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Guest Commentary

Church sex abuse story lacks context


The lead story in the New York Times on Feb. 27th headlines with the following: “Two Studies Cite Child Sex Abuse By 4% of Priests,” and “Number of Victims Is Put in Thousands.” The opening paragraph begins, “Two long-awaited studies have found that the Roman Catholic Church suffered an epidemic of child sexual abuse…”

Patrick Mattimore

The San Francisco Chronicle ran the Times story and led with “Enormity of abuse by Roman Catholic priests revealed.”

Surprisingly, it is hard to glean from the Times and Chronicle a context in which to measure the extent of the “epidemic.” In fact, the authors of the studies are clear to point out that “…it is not possible yet to determine whether Catholic priests are more prone to molest children than any other professionals who work with youngsters.” In other words, there is no way of knowing whether priests are any more likely to sexually abuse children than teachers, volunteer sports coaches, Girl Scout leaders, nuns, rabbis, or “any other professionals who work with youngsters.”

It matters not. The Times, Chronicle, and other newspapers lurid coverage of the Catholic Church’s own self-examining mea culpa will anoint the public to once again crucify the Church.

When the country’s leading newspaper, the New York Times, publishes a sensational story, it has a responsibility to its readers and indeed, the nation’s news readers, to contextualize the story to the extent that is possible. A single sentence fragment buried amidst a 36 paragraph lead story complete with a companion article about the city with the highest rate of clergy sexual abuse hardly satisfies that ethical requirement.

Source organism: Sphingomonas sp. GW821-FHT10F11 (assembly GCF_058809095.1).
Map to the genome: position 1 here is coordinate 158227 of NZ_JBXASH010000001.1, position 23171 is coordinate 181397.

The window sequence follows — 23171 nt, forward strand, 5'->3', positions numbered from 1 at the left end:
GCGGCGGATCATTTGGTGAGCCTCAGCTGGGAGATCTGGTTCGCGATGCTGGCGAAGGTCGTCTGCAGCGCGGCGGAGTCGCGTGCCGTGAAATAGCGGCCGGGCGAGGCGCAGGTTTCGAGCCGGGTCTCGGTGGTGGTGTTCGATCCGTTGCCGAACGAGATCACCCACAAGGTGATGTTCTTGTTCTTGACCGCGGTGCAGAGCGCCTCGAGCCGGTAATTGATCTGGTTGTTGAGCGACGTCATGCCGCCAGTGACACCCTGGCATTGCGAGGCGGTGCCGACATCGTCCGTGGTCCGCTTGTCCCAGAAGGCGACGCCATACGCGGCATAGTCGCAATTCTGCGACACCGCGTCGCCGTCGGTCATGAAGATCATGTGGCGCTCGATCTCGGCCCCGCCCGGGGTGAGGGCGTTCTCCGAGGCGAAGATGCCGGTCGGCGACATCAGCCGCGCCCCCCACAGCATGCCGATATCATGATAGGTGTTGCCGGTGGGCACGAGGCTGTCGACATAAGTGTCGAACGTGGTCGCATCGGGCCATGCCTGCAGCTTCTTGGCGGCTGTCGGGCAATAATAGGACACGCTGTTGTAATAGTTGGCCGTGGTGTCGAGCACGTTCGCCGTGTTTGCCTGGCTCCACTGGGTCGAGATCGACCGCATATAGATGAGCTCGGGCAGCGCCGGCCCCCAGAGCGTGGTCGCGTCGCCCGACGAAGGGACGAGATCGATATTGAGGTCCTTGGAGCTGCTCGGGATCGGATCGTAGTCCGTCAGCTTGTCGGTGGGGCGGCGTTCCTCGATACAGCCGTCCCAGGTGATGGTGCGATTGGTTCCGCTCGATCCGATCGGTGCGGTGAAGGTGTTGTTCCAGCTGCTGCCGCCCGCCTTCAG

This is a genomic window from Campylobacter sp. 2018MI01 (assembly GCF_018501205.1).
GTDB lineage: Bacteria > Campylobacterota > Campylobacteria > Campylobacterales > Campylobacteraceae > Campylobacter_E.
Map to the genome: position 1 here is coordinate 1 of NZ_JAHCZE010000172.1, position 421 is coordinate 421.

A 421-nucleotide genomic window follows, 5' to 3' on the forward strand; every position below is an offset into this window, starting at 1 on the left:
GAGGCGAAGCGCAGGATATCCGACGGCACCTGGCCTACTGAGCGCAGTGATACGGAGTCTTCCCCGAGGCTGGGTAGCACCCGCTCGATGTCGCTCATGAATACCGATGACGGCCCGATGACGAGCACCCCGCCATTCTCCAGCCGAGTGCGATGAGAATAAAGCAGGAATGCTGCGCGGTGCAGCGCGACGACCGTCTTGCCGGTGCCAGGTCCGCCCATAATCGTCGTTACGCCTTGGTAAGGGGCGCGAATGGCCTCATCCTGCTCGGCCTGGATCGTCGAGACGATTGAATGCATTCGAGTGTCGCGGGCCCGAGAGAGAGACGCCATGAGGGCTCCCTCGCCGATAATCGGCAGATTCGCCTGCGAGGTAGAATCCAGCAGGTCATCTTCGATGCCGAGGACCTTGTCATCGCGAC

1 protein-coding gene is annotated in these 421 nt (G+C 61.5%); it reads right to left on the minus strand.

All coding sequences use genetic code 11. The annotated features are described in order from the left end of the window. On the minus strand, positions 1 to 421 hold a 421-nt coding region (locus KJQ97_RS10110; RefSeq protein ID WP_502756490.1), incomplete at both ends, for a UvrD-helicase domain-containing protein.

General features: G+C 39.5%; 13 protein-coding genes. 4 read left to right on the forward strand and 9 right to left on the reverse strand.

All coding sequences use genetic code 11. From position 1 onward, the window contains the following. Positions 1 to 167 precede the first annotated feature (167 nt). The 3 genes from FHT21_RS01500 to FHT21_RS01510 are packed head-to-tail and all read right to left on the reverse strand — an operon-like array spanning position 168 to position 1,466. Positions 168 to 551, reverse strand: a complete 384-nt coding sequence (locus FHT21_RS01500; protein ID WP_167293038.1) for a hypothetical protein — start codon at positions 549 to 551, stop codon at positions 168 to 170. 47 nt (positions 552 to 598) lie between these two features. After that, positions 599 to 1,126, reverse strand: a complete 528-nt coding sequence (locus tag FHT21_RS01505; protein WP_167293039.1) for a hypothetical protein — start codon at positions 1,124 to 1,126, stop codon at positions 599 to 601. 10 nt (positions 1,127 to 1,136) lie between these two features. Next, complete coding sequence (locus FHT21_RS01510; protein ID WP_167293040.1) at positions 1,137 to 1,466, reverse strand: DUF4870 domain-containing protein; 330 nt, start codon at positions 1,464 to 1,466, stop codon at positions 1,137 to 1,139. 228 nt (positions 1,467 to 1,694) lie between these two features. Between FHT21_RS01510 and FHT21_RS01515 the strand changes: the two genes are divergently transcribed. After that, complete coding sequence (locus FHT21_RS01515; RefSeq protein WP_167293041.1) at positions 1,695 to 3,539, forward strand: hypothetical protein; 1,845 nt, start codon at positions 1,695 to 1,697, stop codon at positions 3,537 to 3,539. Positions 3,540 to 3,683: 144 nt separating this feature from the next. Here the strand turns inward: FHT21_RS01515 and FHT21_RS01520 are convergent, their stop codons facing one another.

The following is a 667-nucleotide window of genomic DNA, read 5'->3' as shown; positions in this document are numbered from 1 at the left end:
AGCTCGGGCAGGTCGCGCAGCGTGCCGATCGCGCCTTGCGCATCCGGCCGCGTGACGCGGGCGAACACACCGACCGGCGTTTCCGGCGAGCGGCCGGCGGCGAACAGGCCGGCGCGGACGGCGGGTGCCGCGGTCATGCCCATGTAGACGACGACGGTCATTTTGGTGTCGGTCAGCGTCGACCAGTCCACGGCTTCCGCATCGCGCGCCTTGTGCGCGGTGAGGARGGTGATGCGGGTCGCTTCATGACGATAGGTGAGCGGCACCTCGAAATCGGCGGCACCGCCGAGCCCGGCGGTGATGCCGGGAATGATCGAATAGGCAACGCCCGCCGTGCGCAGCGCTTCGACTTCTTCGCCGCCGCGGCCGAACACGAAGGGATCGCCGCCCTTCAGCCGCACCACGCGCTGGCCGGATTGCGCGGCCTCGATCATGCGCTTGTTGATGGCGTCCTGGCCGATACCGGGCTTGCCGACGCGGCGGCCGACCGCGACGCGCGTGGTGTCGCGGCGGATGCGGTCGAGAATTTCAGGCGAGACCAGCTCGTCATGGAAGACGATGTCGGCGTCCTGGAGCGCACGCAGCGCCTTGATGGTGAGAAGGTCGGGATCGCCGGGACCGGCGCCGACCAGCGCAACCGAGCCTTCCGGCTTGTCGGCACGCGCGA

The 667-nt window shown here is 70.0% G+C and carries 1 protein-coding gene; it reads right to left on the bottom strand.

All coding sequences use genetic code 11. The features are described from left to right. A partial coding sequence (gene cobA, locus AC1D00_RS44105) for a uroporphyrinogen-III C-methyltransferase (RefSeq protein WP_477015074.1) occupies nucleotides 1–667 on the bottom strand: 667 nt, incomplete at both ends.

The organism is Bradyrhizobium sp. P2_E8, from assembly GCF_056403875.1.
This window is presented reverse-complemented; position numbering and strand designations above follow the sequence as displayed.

The studies were commissioned by the American Catholic Bishops and according to the Times, “provide the most comprehensive examination ever of child sexual abusers in any institution.” So, the American Catholic Bishops, who have admirably opened the Church to inspection, have borne the cross that no other group wishes to carry.

The Chronicle continued its account Saturday with the following headline: “Clergy abuse report cites ‘homo-erotic culture’.” What makes the Chronicle’s account even more questionable is that the newspaper repeatedly quotes psychologist, Thomas G. Plante, a professor at Santa Clara University, to support the Chronicle’s view of the news. The Chronicle takes Professor Plante’s quotes wholly out of context.

Standing apart amidst those who would stone the priests is the San Jose Mercury News. On Thursday, the day before the John Jay Report on clergy sexual abuse in the Catholic Church was due to be released, an opinion in that paper warned, “Priests are not the only abusers.” The author of that opinion was Dr. Plante.

He suggested that the spotlight which the media was casting at the Church should also be shared by other groups. In the current frock hunt climate, other more salient information would be missed, cautioned Dr. Plante, specifically that “80% of child sexual abuse is perpetrated by family members” and that available research suggests “other groups who have access to and unsupervised power over children victimize children at percentages similar to those of Catholic priests…”

Dr. Plante makes it clear that he is not absolving the Church but that sexual abuse by priests should be kept in perspective, a lesson on perspective that was apparently lost on the Times and the Chronicle.


The author retired as the chairman of the social studies department at South San Francisco High School in 2002 and now writes about a variety of issues. His letters and opinions have been published in the New York Times, the San Jose Mercury News, and the San Francisco Chronicle.

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